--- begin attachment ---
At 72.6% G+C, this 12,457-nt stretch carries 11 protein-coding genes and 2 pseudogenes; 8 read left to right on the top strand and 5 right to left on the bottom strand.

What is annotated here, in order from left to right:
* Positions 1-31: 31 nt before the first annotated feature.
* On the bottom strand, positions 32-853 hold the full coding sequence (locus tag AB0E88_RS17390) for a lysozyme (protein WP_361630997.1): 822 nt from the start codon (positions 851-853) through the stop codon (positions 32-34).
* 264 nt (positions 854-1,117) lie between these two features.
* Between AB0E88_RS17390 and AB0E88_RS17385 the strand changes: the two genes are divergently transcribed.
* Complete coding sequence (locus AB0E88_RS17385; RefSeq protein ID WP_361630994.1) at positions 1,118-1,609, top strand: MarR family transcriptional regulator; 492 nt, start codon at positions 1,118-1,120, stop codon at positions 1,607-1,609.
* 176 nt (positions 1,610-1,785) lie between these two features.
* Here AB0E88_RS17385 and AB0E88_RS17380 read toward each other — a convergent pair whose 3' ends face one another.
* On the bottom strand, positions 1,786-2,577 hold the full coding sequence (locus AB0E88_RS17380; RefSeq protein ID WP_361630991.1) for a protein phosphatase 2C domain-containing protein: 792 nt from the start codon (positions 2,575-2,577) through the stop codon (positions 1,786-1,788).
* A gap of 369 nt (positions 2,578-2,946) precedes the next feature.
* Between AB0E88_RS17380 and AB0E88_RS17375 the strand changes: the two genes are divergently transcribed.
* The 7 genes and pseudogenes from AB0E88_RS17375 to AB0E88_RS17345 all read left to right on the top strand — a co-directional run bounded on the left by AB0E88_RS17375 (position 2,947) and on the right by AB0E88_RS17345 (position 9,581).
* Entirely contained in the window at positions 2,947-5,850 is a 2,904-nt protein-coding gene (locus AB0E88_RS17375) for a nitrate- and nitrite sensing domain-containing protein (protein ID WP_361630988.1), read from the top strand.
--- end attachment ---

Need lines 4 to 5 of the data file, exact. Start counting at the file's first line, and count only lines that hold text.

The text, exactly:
* On the bottom strand, positions 32-853 hold the full coding sequence (locus tag AB0E88_RS17390) for a lysozyme (protein WP_361630997.1): 822 nt from the start codon (positions 851-853) through the stop codon (positions 32-34).
* 264 nt (positions 854-1,117) lie between these two features.